When Wisconsin residents awoke on the morning of November 5, 2008, the news that Barack Obama had won the state by 14 percentage points had to be a bit of a shock. In the two previous presidential elections, Wisconsin had been the “swingiest” of the blue states, with George W. Bush losing by less than one percentage point in 2000 and 2004.
But perhaps just as surprising as Obama’s big win in the Badger State four years ago is that he is desperately clinging to a slim lead there now. In the closing days of the 2012 election, some reputable polls have shown as much as an eight-point lead for Obama. But the attention that the candidates are paying Wisconsin tells a different story; both are looking at it like my dog looks at me when I’m eating popcorn.
If how candidates use scarce public appearances in the run-up to Election Day is any indication of where Mitt Romney and the president stand in Wisconsin, then the race is a tie. (Rasmussen agrees, with its most recent poll showing each candidate at 49 percent.) Obama visited Madison the day after his catastrophic performance in the first debate against Romney; in the last five days before Tuesday, he will have visited Green Bay on Thursday, Milwaukee on Saturday (where he will be joined by noted political observer Katy Perry), and Madison again on Monday. Bill Clinton has made recent stops in Eau Claire and Green Bay, and Joe Biden is scheduled to be in Superior on Friday.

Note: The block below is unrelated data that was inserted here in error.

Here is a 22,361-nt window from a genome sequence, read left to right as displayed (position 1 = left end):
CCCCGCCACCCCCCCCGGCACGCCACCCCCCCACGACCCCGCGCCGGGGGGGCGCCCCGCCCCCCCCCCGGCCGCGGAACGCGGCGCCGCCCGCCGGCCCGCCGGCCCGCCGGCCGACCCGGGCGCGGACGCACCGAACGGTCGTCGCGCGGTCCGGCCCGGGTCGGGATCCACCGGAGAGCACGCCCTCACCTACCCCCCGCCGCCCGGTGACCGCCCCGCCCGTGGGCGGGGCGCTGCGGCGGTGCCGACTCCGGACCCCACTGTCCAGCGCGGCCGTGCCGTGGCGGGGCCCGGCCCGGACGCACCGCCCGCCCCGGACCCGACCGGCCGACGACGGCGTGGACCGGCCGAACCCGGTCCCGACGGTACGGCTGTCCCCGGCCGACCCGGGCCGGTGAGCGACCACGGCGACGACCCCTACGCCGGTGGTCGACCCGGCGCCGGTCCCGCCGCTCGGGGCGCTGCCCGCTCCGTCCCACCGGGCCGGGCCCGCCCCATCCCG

Romney, who canceled an appearance in Milwaukee on Monday out of respect to Hurricane Sandy victims, has rescheduled his event for Friday. Of course, native son Paul Ryan has been ubiquitous in his home state, hoping to do for Wisconsin what he did for his home district: turn it from a 50–50 partisan proposition to a GOP stronghold.
Ryan has certainly boosted Romney’s fortunes in the state. The “Ryan effect” prompted Obama spokeswoman Jen Psaki to puzzlingly claim Romney was making headway because Ryan had “basically moved into the state and put a great deal of time in there.” (According to reports, Ryan’s home remains in Janesville, where it has been for decades.)
But the Romney-Ryan bromance isn’t the only reason for the Republican surge there. Since 2008, the state has swung strongly to the right at the ballot box. In 2010, both houses of the state legislature lurched from Democratic to Republican control, GOP governor Scott Walker was elected, and Republican businessman Ron Johnson defeated the 18-year incumbent and liberal stalwart, Russ Feingold, for a seat in the U.S. Senate.
The two years of tumult that followed in Wisconsin will be pored over by political historians for decades. Scott Walker made national news by limiting government-employee collective bargaining, casting the state into bedlam that ended only in June 2012, when he won a recall election by a greater margin than he had won by originally in 2010.
At the time, both parties knew how important to the presidential race it would be if Walker remained in office. With the infrastructure of the governorship in their hands, Republicans knew Wisconsin could once again be in play as a swing state. Democrats feared the possibility.